Baby Driver's sound designer Julian Slater. Picture: IMPACT 24 / ANDRE RESNICKBaby Driver's sound designer Julian Slater. Picture: IMPACT 24 / ANDRE RESNICK

That’s why I’m out here. I came 10 years ago for a look around. I fell in love with LA but it’s very hard for someone like me because there are so many sound designers out here and just don’t get the opportunity and then you got to join the union... then Ant Man got greenlit and Edgar said ‘this is the guy I want to do the sound’.

Eight weeks before Edgar was due to start filming he walked away from it, which left me with a year’s worth of work that evaporated. I’d left (the UK) being one of the top five or six people in London doing what I do. Then you get out here, no one knows who you are, no one cares... so I had to start from scratch.

My job is all about reputation, relationships; so I started from the bottom again and worked on very low budget movies. You hope you do a good job and then the next time that picture editor or director is doing another movie - whether it’s a low or slightly better budget - hopefully they’ll ask for you. It’s like stepping stones.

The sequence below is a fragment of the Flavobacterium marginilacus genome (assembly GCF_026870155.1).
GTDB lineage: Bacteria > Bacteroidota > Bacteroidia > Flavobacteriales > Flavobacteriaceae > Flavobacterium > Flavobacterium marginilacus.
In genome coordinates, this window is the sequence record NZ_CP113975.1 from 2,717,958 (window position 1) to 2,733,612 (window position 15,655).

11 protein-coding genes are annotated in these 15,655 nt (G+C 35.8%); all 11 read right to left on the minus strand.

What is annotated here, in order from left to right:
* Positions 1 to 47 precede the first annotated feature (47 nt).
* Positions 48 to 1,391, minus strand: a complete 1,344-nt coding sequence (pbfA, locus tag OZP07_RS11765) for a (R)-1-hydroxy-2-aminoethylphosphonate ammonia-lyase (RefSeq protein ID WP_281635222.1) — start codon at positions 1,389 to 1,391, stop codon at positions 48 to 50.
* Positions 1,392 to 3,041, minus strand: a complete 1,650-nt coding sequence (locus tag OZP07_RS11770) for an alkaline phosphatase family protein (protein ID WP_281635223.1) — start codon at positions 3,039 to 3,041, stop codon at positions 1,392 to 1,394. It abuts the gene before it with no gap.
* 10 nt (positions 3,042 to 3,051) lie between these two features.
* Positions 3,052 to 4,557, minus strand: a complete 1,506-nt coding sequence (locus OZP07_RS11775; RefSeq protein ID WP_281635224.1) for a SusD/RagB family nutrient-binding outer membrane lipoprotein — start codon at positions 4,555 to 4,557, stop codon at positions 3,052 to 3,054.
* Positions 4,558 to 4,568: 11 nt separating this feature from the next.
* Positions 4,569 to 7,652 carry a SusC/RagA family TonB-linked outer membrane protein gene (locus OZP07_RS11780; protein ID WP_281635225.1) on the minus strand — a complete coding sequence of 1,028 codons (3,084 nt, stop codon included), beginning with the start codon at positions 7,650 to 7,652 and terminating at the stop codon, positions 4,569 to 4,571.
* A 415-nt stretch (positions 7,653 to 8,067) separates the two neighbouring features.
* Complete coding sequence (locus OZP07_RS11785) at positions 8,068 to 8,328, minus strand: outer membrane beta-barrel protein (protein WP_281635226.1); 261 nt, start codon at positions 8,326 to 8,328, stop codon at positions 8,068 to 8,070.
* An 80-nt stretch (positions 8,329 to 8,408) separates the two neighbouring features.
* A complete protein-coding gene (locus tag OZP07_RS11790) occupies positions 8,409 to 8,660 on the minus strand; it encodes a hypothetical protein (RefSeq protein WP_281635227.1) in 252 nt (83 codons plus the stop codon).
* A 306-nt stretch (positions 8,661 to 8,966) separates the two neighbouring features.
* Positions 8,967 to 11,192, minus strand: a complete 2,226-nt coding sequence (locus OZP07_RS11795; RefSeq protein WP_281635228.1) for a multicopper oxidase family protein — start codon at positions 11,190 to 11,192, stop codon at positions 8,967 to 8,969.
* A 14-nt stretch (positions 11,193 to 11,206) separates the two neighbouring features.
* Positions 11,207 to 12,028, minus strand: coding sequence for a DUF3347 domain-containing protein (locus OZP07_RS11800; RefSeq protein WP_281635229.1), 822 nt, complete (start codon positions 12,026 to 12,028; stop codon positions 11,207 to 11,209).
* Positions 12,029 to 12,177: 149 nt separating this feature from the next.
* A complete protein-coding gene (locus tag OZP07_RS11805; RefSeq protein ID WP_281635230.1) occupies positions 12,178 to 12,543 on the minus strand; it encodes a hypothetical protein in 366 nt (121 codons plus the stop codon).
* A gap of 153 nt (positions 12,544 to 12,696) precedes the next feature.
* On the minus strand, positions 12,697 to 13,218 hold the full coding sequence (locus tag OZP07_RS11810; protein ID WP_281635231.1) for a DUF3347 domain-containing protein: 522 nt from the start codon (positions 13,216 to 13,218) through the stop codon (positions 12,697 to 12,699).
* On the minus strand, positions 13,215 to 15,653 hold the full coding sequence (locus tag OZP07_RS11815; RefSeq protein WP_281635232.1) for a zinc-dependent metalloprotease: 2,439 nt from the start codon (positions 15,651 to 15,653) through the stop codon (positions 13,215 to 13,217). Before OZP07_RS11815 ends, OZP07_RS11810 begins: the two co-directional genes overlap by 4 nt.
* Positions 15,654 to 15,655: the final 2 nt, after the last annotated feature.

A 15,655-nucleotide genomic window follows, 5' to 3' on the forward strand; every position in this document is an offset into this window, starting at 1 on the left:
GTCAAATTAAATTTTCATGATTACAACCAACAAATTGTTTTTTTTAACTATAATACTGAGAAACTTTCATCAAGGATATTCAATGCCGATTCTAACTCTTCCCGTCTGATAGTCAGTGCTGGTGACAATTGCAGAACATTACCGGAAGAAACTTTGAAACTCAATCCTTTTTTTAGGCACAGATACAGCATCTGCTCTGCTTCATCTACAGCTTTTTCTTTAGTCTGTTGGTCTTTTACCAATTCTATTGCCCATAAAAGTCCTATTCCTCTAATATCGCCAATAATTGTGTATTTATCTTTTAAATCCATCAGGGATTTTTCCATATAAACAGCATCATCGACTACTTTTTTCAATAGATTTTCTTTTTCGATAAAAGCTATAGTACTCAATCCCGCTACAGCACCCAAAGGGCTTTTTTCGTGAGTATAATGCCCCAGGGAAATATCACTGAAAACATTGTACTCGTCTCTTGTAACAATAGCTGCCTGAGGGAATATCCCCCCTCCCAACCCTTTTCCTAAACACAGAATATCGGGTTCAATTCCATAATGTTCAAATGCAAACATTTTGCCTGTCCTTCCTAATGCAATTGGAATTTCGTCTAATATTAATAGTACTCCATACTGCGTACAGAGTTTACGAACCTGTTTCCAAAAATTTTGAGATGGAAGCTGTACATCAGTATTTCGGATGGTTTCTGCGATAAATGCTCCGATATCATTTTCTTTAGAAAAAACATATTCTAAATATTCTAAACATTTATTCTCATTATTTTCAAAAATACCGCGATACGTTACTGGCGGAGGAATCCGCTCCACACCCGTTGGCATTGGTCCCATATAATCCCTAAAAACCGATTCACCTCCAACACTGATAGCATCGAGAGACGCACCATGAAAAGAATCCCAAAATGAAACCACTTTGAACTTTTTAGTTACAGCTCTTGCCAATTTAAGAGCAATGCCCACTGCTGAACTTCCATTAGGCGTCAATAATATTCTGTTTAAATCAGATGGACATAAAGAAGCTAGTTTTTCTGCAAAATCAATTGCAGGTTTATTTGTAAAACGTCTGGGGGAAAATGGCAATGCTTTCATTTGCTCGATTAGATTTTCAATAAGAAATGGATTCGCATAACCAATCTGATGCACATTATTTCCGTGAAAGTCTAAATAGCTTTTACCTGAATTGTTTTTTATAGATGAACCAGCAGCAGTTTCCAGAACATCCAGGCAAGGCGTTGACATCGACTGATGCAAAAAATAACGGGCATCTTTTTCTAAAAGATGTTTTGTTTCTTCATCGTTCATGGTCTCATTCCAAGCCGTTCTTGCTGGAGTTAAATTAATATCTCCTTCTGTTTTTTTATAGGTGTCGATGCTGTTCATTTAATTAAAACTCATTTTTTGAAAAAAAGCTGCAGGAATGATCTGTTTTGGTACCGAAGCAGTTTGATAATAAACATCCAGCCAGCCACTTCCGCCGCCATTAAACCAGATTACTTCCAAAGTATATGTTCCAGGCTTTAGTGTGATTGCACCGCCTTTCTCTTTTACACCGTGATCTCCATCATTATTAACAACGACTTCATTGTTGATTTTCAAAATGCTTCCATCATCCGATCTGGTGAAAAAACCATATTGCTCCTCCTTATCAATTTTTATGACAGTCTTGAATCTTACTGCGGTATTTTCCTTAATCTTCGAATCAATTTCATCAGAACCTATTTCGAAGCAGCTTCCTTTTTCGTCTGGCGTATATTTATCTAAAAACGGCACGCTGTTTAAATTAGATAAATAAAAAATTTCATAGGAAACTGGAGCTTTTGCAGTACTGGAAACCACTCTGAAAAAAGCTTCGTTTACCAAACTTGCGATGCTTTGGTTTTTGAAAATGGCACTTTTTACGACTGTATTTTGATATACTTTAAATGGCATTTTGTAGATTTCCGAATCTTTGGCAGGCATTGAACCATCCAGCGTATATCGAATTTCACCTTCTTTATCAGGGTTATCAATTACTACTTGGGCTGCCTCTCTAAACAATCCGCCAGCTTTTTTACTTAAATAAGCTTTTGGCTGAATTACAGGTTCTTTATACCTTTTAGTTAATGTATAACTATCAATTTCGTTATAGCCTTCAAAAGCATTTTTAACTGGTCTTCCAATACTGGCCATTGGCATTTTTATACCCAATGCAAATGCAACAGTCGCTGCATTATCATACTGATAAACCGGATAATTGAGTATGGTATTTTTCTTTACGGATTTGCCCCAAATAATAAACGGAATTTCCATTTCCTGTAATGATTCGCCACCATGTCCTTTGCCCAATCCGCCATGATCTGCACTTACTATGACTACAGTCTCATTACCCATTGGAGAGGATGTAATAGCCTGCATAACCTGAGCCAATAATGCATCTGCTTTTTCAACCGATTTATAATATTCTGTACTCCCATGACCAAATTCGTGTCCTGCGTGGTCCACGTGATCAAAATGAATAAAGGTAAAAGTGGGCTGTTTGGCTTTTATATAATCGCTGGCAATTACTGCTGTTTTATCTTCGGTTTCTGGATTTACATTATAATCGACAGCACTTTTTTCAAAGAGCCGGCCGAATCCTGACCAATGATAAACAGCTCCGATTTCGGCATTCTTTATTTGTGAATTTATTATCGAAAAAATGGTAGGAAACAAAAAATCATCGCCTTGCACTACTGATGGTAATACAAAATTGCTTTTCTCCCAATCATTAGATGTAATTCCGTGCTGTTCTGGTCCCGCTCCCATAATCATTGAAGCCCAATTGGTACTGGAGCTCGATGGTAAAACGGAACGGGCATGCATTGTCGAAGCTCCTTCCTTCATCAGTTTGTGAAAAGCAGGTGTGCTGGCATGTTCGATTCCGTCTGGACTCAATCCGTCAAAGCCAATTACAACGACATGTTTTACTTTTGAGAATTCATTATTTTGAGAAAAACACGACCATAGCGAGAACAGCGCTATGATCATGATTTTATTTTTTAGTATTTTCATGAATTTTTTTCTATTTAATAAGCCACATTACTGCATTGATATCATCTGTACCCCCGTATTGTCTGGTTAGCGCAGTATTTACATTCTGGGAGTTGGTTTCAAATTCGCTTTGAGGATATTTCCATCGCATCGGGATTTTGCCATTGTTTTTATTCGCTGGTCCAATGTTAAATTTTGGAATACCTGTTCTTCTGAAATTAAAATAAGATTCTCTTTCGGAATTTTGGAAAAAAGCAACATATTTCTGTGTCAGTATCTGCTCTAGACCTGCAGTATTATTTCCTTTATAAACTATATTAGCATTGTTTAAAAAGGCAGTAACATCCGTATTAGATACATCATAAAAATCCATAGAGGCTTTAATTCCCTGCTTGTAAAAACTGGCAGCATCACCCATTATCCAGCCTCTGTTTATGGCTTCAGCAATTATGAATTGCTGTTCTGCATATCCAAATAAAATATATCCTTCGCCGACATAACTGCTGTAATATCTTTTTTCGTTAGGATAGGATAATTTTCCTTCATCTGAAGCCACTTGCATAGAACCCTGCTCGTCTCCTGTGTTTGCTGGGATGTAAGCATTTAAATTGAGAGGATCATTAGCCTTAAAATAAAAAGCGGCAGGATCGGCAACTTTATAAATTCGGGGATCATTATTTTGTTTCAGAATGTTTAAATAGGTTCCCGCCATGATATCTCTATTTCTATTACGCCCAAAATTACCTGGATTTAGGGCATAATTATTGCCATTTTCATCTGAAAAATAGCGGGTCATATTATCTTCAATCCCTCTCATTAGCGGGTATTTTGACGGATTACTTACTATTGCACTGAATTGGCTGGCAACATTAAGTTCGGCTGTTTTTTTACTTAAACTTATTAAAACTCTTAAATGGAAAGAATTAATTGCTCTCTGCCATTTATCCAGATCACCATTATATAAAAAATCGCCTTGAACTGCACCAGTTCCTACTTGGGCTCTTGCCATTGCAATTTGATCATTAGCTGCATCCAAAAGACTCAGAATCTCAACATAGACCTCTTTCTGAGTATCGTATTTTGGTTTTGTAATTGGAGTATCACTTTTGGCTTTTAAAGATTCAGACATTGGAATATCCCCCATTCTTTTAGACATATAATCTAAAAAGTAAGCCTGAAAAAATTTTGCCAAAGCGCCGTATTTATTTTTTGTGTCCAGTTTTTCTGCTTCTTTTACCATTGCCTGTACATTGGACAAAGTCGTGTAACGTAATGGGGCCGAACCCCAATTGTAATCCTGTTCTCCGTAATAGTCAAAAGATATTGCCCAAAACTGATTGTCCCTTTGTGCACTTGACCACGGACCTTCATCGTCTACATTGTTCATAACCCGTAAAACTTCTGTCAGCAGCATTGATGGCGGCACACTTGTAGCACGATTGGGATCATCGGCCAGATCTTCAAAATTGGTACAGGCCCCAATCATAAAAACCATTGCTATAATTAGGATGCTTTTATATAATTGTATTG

I’m very blessed because if you look at my CV they are very different things (there) you know - In Bruges, Girl with a Pearl Earring and The Danish Girl are very different to Mad Max Fury Road, Jumanji and Scott Pilgrim, so I’ve been lucky. My career is a mixture of hard work, determination and luck.

I’ve read his (Ant Man) script. I don’t want to see the other one, I’m sure it’s great, but his script was amazing. It really was ‘oh my God this is doing something completely new with the superhero cinematic universe. Ultimately I think that’s why it didn’t work out because Ed was going to do something that was very different for Marvel but you can’t rue the past.